2 Apr 2013

Tested - Honda CB1100 “Back To The Future”

@Dogknob1 reviews Honda's new retro bike, the CB1100.  And a fine steed it is

Retro - Adjective - Imitative of a style or fashion from the recent past.  Origin -  from French, rétro, abbreviation of rétrograde 'retrograde' 

The old is the new new apparently!

This seems odd coming from a company like Honda who strive to incorporate sensible well thought out technology in all that they make. So why is it that I stand here admiring a brand spanking new bike that looks like it’s just rolled out of the early 70s?

It’s all about the niche, about stirring a deep bedded emotion tucked away in an older biker or a potential biker longing for a time when everything was better. Better times though? Are todays bikes not better for modern tyres, subtle valved suspension, smooth powerful brakes and a drive train that keeps on going whatever the elements throw at it? Are we forgetting that the old bikes didn’t like to stop go or steer particularly well?

So have Honda cracked this retro niche or not? On paper it has all the right criteria to be a splendid bike:

Engine: 1140cc inline four cylinder DOHC 12V air and oil cooled engine.
Power: 84bhp @ 7,500rpm. Torque: 69b.ft @ 5,000rpm.
Economy: 51mpg giving a range of about 145mile.  (All claimed but seems feasible)
Driving a standard 5 speed box with final drive by chain (“how quaint” says the shaft drive convert) 

With everything housed in a steel tube frame

Seat height 31.3” this is a retro bike so you can poke your mm conversion up your bum!

Although weight and wheel base figures are available I’m not telling as I normally find these can get in the way of understanding how a bike rides? Some bikes are very good at disguising their bulk.

The Styling of the CB1100 is a concoction of classic Hondas - the seminal CB750, a dash of CB400/4 plus a certain amount of made-upness in a 70s styley.

I must say the overall look is fantastic. Marvel how they’ve got the narrow tank so as to expose the engine cam covers with their chrome-end caps sparkling in the sun (OK that’s a touch of creative journalism, there is no sun!) Also gaze upon how Honda have managed to get the engine cooling fins just so, a big chrome four into one exhaust, chunky analogue clocks, Comstar style wheels, massive chrome rear mudguard all capped off with a superb copy of Honda’s 70s tail light. Hopefully it’s going to survive some of our salty winters as with this much shiny metal it could look really scabby very quickly?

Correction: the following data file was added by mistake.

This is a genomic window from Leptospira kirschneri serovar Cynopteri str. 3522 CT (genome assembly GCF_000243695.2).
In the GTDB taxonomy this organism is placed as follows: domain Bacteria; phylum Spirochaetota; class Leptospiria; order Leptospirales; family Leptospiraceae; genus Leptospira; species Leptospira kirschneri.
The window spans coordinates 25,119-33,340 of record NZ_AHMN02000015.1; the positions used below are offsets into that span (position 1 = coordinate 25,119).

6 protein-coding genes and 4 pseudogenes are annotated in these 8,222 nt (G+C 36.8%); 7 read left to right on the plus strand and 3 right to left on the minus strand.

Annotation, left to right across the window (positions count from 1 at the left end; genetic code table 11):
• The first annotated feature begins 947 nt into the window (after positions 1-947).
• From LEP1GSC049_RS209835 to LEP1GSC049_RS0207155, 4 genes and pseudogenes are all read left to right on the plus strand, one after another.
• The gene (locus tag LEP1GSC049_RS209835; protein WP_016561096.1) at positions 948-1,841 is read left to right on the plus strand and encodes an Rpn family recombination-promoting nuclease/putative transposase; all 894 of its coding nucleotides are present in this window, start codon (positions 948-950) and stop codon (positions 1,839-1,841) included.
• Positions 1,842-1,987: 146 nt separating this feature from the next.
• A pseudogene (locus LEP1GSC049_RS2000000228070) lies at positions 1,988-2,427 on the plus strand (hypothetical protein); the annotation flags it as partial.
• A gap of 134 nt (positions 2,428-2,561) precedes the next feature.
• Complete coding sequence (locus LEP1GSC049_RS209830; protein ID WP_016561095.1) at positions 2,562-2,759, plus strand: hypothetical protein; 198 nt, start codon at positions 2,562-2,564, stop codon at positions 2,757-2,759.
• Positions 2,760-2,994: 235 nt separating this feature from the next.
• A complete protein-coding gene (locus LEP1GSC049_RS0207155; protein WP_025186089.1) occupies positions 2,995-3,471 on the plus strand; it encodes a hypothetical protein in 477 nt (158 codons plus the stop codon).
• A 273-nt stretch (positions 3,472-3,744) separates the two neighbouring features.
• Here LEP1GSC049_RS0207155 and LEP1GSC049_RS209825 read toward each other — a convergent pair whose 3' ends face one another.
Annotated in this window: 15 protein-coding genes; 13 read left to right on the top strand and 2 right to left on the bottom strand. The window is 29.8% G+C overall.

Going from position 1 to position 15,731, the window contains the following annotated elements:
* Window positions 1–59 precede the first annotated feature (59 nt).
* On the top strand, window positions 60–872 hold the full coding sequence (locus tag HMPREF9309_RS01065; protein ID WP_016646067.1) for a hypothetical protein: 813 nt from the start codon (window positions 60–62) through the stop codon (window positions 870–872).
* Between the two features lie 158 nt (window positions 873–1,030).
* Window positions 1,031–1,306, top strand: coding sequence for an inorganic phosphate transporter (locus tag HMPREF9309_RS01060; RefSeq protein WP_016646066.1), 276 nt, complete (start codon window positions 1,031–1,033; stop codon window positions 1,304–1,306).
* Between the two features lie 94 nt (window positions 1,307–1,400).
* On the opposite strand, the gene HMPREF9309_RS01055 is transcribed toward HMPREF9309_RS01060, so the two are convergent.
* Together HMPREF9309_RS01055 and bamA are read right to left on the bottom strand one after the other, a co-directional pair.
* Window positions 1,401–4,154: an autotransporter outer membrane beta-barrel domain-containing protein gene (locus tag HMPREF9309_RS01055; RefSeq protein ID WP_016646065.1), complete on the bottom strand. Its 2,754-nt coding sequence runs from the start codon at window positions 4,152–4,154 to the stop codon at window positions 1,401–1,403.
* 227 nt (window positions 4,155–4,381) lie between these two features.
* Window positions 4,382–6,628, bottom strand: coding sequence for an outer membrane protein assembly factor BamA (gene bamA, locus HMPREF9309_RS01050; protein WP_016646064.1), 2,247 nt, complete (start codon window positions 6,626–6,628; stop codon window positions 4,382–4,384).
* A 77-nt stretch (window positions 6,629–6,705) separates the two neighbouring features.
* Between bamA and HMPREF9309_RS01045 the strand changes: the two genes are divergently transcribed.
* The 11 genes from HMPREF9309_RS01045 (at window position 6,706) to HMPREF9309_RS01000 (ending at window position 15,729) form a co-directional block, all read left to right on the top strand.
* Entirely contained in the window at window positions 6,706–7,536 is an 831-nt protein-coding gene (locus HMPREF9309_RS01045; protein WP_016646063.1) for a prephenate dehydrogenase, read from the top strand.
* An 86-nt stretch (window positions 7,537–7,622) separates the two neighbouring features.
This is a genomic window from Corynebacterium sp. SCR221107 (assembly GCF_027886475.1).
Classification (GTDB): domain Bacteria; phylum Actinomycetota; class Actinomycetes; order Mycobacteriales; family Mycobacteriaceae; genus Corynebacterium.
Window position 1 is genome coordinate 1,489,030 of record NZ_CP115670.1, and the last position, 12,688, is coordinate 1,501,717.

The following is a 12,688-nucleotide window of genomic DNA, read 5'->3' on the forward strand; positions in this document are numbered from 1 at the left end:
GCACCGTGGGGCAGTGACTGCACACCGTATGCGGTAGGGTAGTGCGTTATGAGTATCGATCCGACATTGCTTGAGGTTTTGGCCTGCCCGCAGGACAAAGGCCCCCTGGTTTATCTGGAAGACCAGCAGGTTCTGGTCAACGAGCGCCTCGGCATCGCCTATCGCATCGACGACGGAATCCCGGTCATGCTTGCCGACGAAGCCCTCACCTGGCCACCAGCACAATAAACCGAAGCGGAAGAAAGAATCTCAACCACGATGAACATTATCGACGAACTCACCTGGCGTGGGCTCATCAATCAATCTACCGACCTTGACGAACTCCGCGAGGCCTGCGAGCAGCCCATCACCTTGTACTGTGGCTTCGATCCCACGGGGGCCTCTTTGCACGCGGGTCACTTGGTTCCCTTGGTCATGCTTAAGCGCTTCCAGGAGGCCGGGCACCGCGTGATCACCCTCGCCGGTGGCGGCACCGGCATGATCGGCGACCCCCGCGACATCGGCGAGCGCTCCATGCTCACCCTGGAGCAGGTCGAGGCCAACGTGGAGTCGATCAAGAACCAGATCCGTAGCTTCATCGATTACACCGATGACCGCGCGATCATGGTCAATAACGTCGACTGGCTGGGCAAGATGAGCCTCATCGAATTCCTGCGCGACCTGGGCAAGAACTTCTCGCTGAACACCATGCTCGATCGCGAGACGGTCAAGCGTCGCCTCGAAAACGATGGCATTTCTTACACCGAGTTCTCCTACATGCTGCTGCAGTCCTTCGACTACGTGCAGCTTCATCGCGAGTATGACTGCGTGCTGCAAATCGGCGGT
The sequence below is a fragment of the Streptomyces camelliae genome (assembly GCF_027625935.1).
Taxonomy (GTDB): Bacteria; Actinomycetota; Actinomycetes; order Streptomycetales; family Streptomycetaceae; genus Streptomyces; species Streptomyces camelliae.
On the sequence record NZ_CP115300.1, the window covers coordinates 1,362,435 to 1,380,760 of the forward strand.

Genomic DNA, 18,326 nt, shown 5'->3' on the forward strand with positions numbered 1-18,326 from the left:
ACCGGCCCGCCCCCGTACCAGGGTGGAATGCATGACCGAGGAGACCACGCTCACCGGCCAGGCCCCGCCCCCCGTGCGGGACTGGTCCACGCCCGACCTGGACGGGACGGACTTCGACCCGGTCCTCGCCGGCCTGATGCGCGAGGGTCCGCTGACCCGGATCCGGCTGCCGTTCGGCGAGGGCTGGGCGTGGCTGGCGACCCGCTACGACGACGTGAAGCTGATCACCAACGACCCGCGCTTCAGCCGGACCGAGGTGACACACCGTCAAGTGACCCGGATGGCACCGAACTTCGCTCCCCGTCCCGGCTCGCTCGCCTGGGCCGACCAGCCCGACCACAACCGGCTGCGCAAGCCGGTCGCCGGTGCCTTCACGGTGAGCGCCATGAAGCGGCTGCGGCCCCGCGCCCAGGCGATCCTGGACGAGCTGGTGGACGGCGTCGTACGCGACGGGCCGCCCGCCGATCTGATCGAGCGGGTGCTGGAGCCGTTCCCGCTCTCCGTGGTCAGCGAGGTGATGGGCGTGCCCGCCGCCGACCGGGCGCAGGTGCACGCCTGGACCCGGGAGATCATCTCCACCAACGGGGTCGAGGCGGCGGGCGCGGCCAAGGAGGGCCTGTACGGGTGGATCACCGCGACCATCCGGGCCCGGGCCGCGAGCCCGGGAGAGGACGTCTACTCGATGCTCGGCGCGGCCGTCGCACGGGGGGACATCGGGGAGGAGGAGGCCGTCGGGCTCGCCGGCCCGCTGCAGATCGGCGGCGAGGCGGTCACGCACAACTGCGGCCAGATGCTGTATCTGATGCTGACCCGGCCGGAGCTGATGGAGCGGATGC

Right Ho its riding time!

First impressions of swinging a leg over and picking it up off the side stand (centre stand standard as well) is that’s it’s a weighty old beast - 248kg of weight! Still let’s not worry about that until later.

Reaching out to the bars everything seems to be in the right spot with my average build fitting just right (I’m 5'10” with a 32” leg) Levers are span adjustable, shiny chrome mirrors sit tall and clear, switch gear was logically laid out with all the basics including the Honda Click to them. Looking down on the clocks you get rev counter and speedo in analogue, including some digital info for gear fuel mileage and trip.

So far so good.

Turning the key and thumbing the button calls the 1140ccs into life with a grumble in the rumble of sound? Yes a grumble! Don’t panic though!!! Honda has engineered this grumble in to give a more authentic retro feel. Once rolling with the especially brilliant fuelling from the smallish 36mm throttle bodies (chosen to give better low down power). You can swap cogs very easily in the 5 speed box although not sure you really need to bother with anything else bar 5th so creamy smooth is the power delivery. It’s quite happy to roll on from 30mph in top.

The actual road test took place over pretty awful B and C roads.

With the state of roads the suspension got a real work out, I say got a work out but I only know this from the following test ride on the CB500F, which crashed and banged its way over the same route!

Front fork legs are 41mm Showas, while a pair of shocks takes care of the rear, both are preload adjustable only. 18” wheels adorn each end running on what would be considered slightly skinny 140 and 110 Bridgestones. These are grabbed by linked three pot ABS callipers onto Hondas first hubless disks (cough cough just like my BMW's had forever cough) All this running gear added up to a quite superb ride with the CB1100 doing pretty much nothing wrong at all! 

Earlier I mentioned it weighed quite a lot but this doesn’t transpire on the move with the bars feeling light to the touch and a keenness to change direction (think the skinny 140 rear tyre helps here) making it an easy ride even down said “awful” B roads. Another figure that belies this bike is the paltry 88bhp! Trust me when I say it’s not even a consideration, this CB1100 will do all that you ask of it as long as you remember it’s a big, old style bike.

So Is the CB1100 blast from the past? Err no?

It’s a very cleverly engineered bike to look like its straight out of the late 60s but, by using lots of modern tech and Honda’s ethos to build quality, it really is a true retro bike. The desired look you want with all the ease of a new modern bike.

£8950 makes it quite a bit dearer than its obvious Triumph rival; however I think you’d be able to see where the extra money has been spent in making such a great bike.

Would I recommend it as a buy? Yes it’s a damn fine bike